You can hear a myriad of answers around the topic of nutrition and protein intake for cyclists. If you’re still confused about how much you need, when to take it and where you can get it from, we’ll help you out!
Protein has been through the mill a bit over the last 10 years. It was originally regarded as an energy source that leads to weight gain. Though as we understand it more & more, it’s becoming clear that isn’t necessarily the case. Recently the opposite of this has become more popular, and decrease in carbs and an increase in protein to promote weight loss.
Though what if protein shouldn’t actually be referred to at all in terms of weight loss? It’s clear we’re missing the bigger picture. Protein is essential for recovery, adaptation to exercise and protein synthesis in the muscles. Without it, you won’t recover from the hard work properly, so you won’t get any fitter! Lose lose, so how much protein do cyclists really need?
How Much Protein Do You Need In Your Diet
In the UK, 0.75g of protein per kilogram of body weight, per day is the recommended amount. Although in athletes this number is higher. It can range anywhere from 1.2g to 2.2g per kg of body weight daily. This is because they break down a lot more muscle. The intensity and volume of your training will dictate just how much you need. More stress on the body will need more protein to help recover.
Protein should be spread throughout the day. It can’t process it all at once, so best to eat smaller, more regular portions if you’re trying to up your intake. 20g is the limit hourly, and it’s best to get some of this protein within 20 minutes of finishing training, often known as the metabolic window. The rest can be spaced throughout the day in meals & snacks.
Where Does Protein Come From?
There’s a whole hose of different protein sources. Though meat was originally the most common, people are turning more & more to vegetarian and vegan options for sustainability. 100g of chicken contains around 30g of protein, whereas 100g of almonds have 19g and the equivalent of lentils around 8g.
Though the quality and accessibility of the proteins can vary. Protein is made up of 22 amino acids, 9 of which are essential. The proteins found in eggs, dairy and meat contain all of the essential amino acids your body needs to process them. This is a bit more difficult in plant based proteins, though that doesn’t mean they’re to be overlooked, or any less useful. Some plant based proteins such as quinoa & soy beans are both complete.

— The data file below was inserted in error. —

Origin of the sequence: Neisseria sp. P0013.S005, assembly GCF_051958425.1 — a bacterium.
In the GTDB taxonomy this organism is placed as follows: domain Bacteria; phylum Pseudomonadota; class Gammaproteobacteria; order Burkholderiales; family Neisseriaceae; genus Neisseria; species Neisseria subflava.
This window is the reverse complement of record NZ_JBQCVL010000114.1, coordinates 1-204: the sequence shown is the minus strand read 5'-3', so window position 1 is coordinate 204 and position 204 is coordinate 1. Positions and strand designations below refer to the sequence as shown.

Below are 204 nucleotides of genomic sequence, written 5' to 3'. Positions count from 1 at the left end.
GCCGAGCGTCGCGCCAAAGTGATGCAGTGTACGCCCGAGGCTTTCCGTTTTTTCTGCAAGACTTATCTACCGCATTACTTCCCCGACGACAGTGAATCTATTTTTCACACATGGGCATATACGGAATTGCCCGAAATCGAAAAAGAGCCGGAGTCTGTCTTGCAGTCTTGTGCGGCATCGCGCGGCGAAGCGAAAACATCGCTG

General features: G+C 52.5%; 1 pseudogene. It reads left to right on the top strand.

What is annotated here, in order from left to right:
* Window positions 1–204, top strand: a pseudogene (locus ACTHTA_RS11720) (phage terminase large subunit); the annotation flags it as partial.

Protein can also be supplemented from a variety of different sources like whey. These are designed for a quick and efficient delivery. But it’s important to make sure they supplement a balanced diet and not replace the foods!
Other benefits of protein:
Recovery, Recovery, Recovery.
Protein is best used to keep you in one piece and injury free. Recover through the difficult training days, and adapt to the work load. This will leave you ready to go day after day. Recovery is key to stringing together a high quality training programme and keeping the consistency that leads to results.
Protein Increases Energy Expenditure
It takes the body slightly more calories to burn protein than carbohydrate. This can help to increase energy expenditure if you eat the same volume of food but increase the amount of protein slightly. Protein also preserves the lean muscle tissue. Which in turn takes more energy to retain. So a slightly higher protein diet can promote calorie burn by helping this.
Though we’re not throwing around huge numbers of calories, it’ll all add up over the long run. Changing small things at a time can make a difference long term, any big changes are hard to sustain.
Burning calories while you’re asleep sounds like a win win, and it’s not a myth. An increase in protein has been shown to increase your metabolic rate meaning you can burn extra calories through the night.
Protein Reduces Calorie Intake
Protein helps us to feel more full through the day and suppresses our appetite. A small amount of protein with a snack or meal can stop you craving more soon after. This can stop a quick snack like a piece of fruit becoming a piece of fruit plus half the kitchen cupboard, especially after the resulting insulin spike.
This impact on blood sugar will help to reduce those cravings. The blood sugar spike is a lot lower and therefore the dip afterwards will also be lower. This will stop you having the following lethargic lull and the sugary cravings. Keeping carbohydrate portion sizes smaller and complimenting with extra protein will help all round.
Protein Improves Body Composition
If you’re in the market for a better power to weight ratio, often the easiest way to achieve this is just lose a bit more weight. It’s cheaper than expensive bike parts or a whole new bike. Though you can’t beat a new bike. Protein can help with this. Increasing your protein intake slightly can promote fat loss rather than just cutting calories from an otherwise carbohydrate loaded diet.
Protein won’t make you put on excess weight unless it’s accompanied by limited cardiovascular exercise and a huge amount of excess calories. Cyclists have a fear of anything that will make them grow or get significantly heavier, but protein won’t be what causes that.
In fact, if you’re cutting out protein it’s likely you’ll get injured and have to take a break from the bike. This is will add on the pounds much faster! As long as your overall calorie intake isn’t higher than calorie expenditure, you won’t gain excess pounds, even if the majority was protein.
Protein Isn’t The Magic Formula
Of course a lot of protein in an athletic diet is important, but using it to create a well rounded balanced diet is important. It can be used to promote recovery, control cravings and shift to a better body composition, but it isn’t the magic pill. You’ll need plenty of carbs, fats and nutrients to complete the diet and give you the optimum recipe for performance.